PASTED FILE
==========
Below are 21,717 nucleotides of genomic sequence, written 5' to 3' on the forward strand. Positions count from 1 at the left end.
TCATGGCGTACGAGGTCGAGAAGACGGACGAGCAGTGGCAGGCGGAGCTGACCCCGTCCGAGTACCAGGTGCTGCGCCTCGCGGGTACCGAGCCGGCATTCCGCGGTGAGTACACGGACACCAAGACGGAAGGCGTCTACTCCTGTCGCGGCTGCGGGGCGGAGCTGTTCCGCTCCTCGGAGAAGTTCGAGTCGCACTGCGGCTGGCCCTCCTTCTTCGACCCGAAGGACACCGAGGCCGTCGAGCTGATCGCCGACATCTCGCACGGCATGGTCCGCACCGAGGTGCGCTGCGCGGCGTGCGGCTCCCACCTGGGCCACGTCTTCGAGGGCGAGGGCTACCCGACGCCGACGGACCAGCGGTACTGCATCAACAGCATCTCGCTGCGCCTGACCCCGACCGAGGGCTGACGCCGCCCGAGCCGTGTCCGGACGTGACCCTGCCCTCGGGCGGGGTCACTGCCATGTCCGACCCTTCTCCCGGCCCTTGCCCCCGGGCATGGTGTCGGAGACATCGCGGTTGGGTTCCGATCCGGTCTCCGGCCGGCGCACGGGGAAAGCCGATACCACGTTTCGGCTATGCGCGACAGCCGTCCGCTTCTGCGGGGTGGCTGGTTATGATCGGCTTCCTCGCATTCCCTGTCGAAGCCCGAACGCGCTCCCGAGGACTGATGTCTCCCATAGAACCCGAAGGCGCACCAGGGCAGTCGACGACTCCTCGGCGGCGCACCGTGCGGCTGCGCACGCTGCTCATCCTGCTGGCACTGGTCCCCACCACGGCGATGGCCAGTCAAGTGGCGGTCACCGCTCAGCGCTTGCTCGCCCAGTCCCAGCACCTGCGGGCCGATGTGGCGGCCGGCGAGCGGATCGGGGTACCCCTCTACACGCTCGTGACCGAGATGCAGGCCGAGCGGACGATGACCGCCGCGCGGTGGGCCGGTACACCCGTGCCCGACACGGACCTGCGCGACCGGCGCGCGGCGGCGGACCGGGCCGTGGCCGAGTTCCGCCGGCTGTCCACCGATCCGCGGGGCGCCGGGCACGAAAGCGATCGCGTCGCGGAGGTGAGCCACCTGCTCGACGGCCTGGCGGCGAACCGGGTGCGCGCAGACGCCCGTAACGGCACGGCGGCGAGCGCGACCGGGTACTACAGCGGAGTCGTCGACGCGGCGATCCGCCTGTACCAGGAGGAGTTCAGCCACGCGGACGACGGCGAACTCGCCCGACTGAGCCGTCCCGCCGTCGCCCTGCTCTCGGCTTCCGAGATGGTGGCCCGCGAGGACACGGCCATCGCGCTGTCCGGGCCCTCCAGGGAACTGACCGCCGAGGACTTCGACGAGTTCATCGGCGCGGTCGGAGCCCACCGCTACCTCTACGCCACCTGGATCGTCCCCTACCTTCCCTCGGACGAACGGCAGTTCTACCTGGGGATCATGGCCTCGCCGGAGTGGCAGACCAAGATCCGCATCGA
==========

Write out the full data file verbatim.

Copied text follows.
Below are 21,717 nucleotides of genomic sequence, written 5' to 3' on the forward strand. Positions count from 1 at the left end.
TCATGGCGTACGAGGTCGAGAAGACGGACGAGCAGTGGCAGGCGGAGCTGACCCCGTCCGAGTACCAGGTGCTGCGCCTCGCGGGTACCGAGCCGGCATTCCGCGGTGAGTACACGGACACCAAGACGGAAGGCGTCTACTCCTGTCGCGGCTGCGGGGCGGAGCTGTTCCGCTCCTCGGAGAAGTTCGAGTCGCACTGCGGCTGGCCCTCCTTCTTCGACCCGAAGGACACCGAGGCCGTCGAGCTGATCGCCGACATCTCGCACGGCATGGTCCGCACCGAGGTGCGCTGCGCGGCGTGCGGCTCCCACCTGGGCCACGTCTTCGAGGGCGAGGGCTACCCGACGCCGACGGACCAGCGGTACTGCATCAACAGCATCTCGCTGCGCCTGACCCCGACCGAGGGCTGACGCCGCCCGAGCCGTGTCCGGACGTGACCCTGCCCTCGGGCGGGGTCACTGCCATGTCCGACCCTTCTCCCGGCCCTTGCCCCCGGGCATGGTGTCGGAGACATCGCGGTTGGGTTCCGATCCGGTCTCCGGCCGGCGCACGGGGAAAGCCGATACCACGTTTCGGCTATGCGCGACAGCCGTCCGCTTCTGCGGGGTGGCTGGTTATGATCGGCTTCCTCGCATTCCCTGTCGAAGCCCGAACGCGCTCCCGAGGACTGATGTCTCCCATAGAACCCGAAGGCGCACCAGGGCAGTCGACGACTCCTCGGCGGCGCACCGTGCGGCTGCGCACGCTGCTCATCCTGCTGGCACTGGTCCCCACCACGGCGATGGCCAGTCAAGTGGCGGTCACCGCTCAGCGCTTGCTCGCCCAGTCCCAGCACCTGCGGGCCGATGTGGCGGCCGGCGAGCGGATCGGGGTACCCCTCTACACGCTCGTGACCGAGATGCAGGCCGAGCGGACGATGACCGCCGCGCGGTGGGCCGGTACACCCGTGCCCGACACGGACCTGCGCGACCGGCGCGCGGCGGCGGACCGGGCCGTGGCCGAGTTCCGCCGGCTGTCCACCGATCCGCGGGGCGCCGGGCACGAAAGCGATCGCGTCGCGGAGGTGAGCCACCTGCTCGACGGCCTGGCGGCGAACCGGGTGCGCGCAGACGCCCGTAACGGCACGGCGGCGAGCGCGACCGGGTACTACAGCGGAGTCGTCGACGCGGCGATCCGCCTGTACCAGGAGGAGTTCAGCCACGCGGACGACGGCGAACTCGCCCGACTGAGCCGTCCCGCCGTCGCCCTGCTCTCGGCTTCCGAGATGGTGGCCCGCGAGGACACGGCCATCGCGCTGTCCGGGCCCTCCAGGGAACTGACCGCCGAGGACTTCGACGAGTTCATCGGCGCGGTCGGAGCCCACCGCTACCTCTACGCCACCTGGATCGTCCCCTACCTTCCCTCGGACGAACGGCAGTTCTACCTGGGGATCATGGCCTCGCCGGAGTGGCAGACCAAGATCCGCATCGA